Rockingham Flames young gun Travers signs with Perth Wildcats

Stuart HortonSound Telegraph
Rockingham teenager Luke Travers has signed with the Perth Wildcats as a development player.
Camera IconRockingham teenager Luke Travers has signed with the Perth Wildcats as a development player. Credit: Stuart Horton

Rockingham Flames young gun Luke Travers has signed with the Perth Wildcats as a development player for the 2019-20 NBL season.

Travers, 17, returned from a two week-long Ausa Hoops college exposure tour in the United States last week and told the Sound Telegraph the experience would stand him in good stead as he weighed up a decision on his future.

“Ausa Hoops takes Australians over to the States for AAU tournaments for two-and-a-half weeks to showcase players to colleges,” he said.

“Prior to the tournaments we trained twice a day for six days. We then had two or three games a day for four days, then an academic showcase, which was like a tournament in different teams which went for three days.”

Travers shows off his athleticism with a big dunk.
Camera IconTravers shows off his athleticism with a big dunk.

Travers is regarded as one of Australia’s most sought-after basketball prospects and said he had interest from a number of “big time colleges”, including Texas Christian University, Mississippi State and Western Kentucky, but he wasn’t sure what direction he would choose yet.

“TCU has been interested for a long time. I’m not sure if it’s the direction I want to take yet. I might leave it until the end of the year and then I’ll make a decision,” he said.

Travers has been an integral player for the Flames in 2019, having started a number of games but often used as the sixth man off the bench, and averages 12.1 points, 5.4 rebounds and 2.1 assists per game on 54.5 per cent from the floor and 32.1 per cent from three.

Travers has attracted the interest of a number of US colleges.
Camera IconTravers has attracted the interest of a number of US colleges.

His season has been curtailed somewhat by back and shoulder injuries recently, but Travers said they were more to do with issues from growing rather than any serious joint or muscular damage.

Travers’ elite athleticism and ability to play multiple positions made him an attractive option to join the Wildcats squad.

Flames coach Ryan Petrik said Travers was “an immensely talented player” whose laid back and softly spoken nature belied a “deceptive killer instinct”, and a credit to his parents and previous coaches.

“He has a really fierce competitive nature about him,” Petrik said.

“He looks very laid back in everything he does. Everything comes so easy and he looks so graceful. The best players always seem to have more time than everyone else.

“Underneath that is an immense passion to win and play, and a real competitive streak that you don’t notice from the grandstands because everything seemingly comes so easy to him.”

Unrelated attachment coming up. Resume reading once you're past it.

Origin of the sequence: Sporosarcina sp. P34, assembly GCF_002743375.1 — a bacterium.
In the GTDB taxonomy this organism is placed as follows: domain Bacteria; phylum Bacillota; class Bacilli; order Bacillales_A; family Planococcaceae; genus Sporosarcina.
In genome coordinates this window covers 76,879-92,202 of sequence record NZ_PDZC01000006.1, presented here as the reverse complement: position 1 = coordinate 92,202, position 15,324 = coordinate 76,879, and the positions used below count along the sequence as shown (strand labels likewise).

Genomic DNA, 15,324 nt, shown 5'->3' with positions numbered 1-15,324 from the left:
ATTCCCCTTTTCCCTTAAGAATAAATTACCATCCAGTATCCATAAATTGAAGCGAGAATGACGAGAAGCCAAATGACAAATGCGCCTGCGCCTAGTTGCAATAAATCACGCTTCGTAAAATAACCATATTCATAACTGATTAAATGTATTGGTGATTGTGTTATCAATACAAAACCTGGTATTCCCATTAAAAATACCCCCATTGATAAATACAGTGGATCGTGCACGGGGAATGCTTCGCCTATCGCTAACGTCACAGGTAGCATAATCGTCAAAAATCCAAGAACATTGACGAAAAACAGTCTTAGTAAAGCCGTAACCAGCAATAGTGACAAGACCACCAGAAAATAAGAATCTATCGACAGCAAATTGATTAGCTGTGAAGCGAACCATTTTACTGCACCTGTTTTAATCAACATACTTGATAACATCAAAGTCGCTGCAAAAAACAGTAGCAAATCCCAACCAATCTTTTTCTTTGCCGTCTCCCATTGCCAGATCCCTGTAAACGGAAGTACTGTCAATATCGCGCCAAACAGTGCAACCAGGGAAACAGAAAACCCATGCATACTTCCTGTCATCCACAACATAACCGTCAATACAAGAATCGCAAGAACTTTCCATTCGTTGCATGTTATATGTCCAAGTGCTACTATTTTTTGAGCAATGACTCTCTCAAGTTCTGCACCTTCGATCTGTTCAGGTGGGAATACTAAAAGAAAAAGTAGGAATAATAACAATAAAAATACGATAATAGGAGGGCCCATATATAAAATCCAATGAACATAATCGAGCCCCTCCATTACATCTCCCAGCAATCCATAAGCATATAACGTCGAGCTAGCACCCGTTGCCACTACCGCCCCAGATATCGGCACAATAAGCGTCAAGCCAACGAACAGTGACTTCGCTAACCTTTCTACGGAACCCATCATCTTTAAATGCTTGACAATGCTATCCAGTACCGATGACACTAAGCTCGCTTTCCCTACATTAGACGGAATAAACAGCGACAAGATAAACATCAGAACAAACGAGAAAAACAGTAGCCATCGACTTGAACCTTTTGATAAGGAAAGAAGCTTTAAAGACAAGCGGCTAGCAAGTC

Petrik also said he was excited to see how Travers’ game would improve from training with the country’s best professional basketballers day-in, day-out.

“He can already do things he shouldn’t be able to do at any age level, let alone 17,” he said.

“Now he’s going to have to go up against Terrico White on a daily basis, and Terrico will teach him a thing or two. As will Trevor Gleeson and the rest of the coaching staff.

“There’s no better program for his development in Australia.”

As part of Basketball WA’s high performance program, Travers has represented the State and Australia at various levels throughout his junior career.

At last year’s FIBA Under-17 World Cup in Argentina, he was one of Australia’s best players and was part of Australia’s gold medal-winning Under-16 Asia Cup side in 2017.

He also helped WA break a 17-year drought at the 2018 Under-18 National Championships, leading them to gold alongside his good friend and recently signed Wildcat Wani Swaka Lo Buluk.

Travers has averaged 12.1 points, 5.4 rebounds and 2.1 assists per game in the SBL in 2019.
Camera IconTravers has averaged 12.1 points, 5.4 rebounds and 2.1 assists per game in the SBL in 2019.

Former Wildcats vice-captain and Flames teammate Greg Hire told the Telegraph in 2018 he believed Travers was one of the most gifted players he had ever seen and compared him to Australian NBA stars Joe Ingles and Patty Mills.

“I have no doubt he’ll be an NBA player,” Hire said.

Each NBL club can contract 11 players to its roster, but the NBL also allows them to register up to four Australian or New Zealander players under 25 years of age, who have never been contracted by an NBL club or registered as a development player previously, as development players.

Travers will join the Perth Wildcats in a full-time capacity when he finishes his schooling in September.

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